6. Identify all possible HPA tools that could fulfil your study needs and identify each one’s strengths and weaknesses for your study aims and resources.

-Have these been used before in a similar population?

-Would they require a population-specific validation?

-Is there any established standard practice associated with the tool? Is this feasible in your study?

-Are your resources enough to fulfil the tool requirements (i.e. equipment costs, analysis, data rights, human resources, ethical approvals)?

-Does the research team involved have any previous experience with that tool or similar ones? If not, consider an interdisciplinary collaboration.

-Would only one tool be enough to fulfil the study aims?

 7. Consider the participant’s potential acceptability. This can impact on the overall experience and final results.

-How many days of assessment (or questions) are really required (i.e. not too short, neither too long)? For this point, consider previous publications and special characteristics of your cohort (i.e. differences between paediatrics and adults, differences between employed and unemployed, weekends vs weekdays).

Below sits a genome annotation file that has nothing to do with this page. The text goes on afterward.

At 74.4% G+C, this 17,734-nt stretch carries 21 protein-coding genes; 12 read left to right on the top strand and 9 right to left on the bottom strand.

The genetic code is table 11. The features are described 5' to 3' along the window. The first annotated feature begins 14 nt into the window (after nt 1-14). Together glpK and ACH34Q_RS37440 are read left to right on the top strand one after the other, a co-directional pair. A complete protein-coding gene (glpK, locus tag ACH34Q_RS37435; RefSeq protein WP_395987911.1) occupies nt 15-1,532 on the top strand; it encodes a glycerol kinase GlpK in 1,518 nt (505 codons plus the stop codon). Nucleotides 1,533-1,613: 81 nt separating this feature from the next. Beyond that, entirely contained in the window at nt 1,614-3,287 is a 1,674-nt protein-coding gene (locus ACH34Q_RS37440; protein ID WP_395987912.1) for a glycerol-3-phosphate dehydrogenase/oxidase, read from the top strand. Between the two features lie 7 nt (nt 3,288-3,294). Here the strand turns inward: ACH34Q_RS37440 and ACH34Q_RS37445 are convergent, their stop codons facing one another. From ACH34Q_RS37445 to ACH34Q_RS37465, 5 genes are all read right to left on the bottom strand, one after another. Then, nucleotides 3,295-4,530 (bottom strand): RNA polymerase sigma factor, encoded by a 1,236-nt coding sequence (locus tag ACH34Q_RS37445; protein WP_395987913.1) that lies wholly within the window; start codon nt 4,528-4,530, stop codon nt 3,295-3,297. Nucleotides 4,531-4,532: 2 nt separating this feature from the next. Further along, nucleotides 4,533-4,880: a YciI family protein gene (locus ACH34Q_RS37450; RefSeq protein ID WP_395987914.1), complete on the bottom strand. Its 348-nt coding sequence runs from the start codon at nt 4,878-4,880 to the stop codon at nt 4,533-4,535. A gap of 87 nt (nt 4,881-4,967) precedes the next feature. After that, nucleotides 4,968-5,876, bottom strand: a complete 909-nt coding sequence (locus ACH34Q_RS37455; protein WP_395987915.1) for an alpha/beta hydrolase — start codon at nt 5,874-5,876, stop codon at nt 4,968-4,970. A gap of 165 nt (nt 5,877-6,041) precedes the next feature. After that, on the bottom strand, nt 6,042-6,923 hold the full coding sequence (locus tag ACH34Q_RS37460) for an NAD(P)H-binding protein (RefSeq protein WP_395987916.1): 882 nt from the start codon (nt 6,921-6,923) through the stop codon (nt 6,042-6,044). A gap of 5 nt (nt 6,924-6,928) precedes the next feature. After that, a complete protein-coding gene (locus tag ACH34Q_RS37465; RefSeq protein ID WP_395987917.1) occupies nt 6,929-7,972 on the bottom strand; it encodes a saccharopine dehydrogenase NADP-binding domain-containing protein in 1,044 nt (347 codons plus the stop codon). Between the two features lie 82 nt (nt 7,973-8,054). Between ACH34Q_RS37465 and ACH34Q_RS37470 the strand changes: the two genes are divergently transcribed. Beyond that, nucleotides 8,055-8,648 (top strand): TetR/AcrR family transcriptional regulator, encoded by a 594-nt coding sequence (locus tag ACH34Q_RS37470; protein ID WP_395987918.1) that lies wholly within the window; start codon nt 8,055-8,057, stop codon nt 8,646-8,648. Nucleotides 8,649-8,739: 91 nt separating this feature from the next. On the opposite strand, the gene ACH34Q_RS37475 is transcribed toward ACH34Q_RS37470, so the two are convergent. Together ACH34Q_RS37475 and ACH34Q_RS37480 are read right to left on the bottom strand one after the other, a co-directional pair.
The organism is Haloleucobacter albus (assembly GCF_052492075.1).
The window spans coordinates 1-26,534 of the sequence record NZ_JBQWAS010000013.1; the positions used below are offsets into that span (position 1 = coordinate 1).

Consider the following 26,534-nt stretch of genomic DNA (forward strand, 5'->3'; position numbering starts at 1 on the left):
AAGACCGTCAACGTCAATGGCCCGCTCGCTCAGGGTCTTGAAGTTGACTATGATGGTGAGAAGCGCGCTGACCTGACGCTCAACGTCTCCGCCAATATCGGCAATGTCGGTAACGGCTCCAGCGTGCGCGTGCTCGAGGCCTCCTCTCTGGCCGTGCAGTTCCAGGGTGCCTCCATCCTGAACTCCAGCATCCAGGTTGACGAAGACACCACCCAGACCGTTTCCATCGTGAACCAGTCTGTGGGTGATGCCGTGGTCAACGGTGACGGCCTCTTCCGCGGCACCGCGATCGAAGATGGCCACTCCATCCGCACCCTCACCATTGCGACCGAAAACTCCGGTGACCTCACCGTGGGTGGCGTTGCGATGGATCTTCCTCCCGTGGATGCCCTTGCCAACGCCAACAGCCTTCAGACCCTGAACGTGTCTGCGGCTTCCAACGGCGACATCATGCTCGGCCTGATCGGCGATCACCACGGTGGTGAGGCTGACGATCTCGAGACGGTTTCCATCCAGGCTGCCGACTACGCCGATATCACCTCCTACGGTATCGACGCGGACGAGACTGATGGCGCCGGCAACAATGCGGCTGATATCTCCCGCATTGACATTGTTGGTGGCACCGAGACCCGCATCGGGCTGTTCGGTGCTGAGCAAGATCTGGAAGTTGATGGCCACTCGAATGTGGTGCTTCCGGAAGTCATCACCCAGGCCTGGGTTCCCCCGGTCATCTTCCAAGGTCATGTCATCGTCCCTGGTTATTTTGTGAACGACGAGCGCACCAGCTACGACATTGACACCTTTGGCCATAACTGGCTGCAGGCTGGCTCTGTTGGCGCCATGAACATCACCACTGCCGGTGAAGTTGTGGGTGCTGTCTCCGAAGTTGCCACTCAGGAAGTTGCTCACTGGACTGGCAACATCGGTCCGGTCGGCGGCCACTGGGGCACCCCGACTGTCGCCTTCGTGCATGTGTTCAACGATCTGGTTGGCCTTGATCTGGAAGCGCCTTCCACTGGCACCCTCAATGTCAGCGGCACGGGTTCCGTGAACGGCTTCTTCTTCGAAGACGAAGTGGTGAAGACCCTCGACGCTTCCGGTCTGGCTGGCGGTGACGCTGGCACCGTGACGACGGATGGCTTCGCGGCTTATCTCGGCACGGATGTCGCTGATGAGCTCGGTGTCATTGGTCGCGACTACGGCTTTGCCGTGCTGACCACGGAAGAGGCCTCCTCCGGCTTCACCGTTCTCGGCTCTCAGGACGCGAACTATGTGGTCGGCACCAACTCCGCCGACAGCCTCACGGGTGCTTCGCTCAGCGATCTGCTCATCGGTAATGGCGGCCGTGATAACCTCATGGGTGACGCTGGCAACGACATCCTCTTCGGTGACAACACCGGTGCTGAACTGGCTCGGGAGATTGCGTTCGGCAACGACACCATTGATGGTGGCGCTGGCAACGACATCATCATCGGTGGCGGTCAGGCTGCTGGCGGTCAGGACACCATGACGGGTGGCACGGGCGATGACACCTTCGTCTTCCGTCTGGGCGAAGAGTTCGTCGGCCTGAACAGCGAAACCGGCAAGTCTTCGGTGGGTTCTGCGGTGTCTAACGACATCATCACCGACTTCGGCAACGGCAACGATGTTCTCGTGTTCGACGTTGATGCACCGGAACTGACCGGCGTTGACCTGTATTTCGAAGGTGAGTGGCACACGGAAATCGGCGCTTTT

-Consider staff and patient’s acceptability when defining: [1] body location of the monitor (i.e. comfortable, easy to collocate, visually acceptable) or [2] the interview process for PRO.

 8. Establish all the logistics required to increase the efficiency in your study.

-Establish standard operation procedures applicable for the site or sites involved.

-Consider appointing someone specific or a team for the coordination of the HPA operations.

-Consider staff training prior trial starts.

 9. As soon as the HPA outcome to investigate and the HPA tool to use have been established, define the exact methodology to follow and to report as follows:

Direct (objective) HPA-toolsIndirect (reported outcomes) HPA-tools
1. Rationale behind the outcome.1. Rationale behind the outcome.
2. Validity and reliability available and background (references) supporting the tool and methodology selected.2. Validity and reliability available and background (references) supporting the tool selected.
3. Established methodology: i.e. body-placement location, number and type of days, number of hours per day.3. Established methodology: i.e. location (clinic or home), respondent (patient, carer, researcher), format (electronic, paper).
4. Definition of wear and non-wear periods.4. Specific management procedures for missing data.
5. Definition of variables presented and background (references) for their use.5. Definition of summary variables to report (and references if applicable).
6. Compliance criteria to include for analysis.
7. Specific management of missing or invalid data.

Footnotes Identifier: NCT02858908 Identifier: NCT02118779 Identifier: NCT02398201 Identifier: NCT00847379 Identifier: NCT02500381, NCT01826474 Identifier: NCT02066519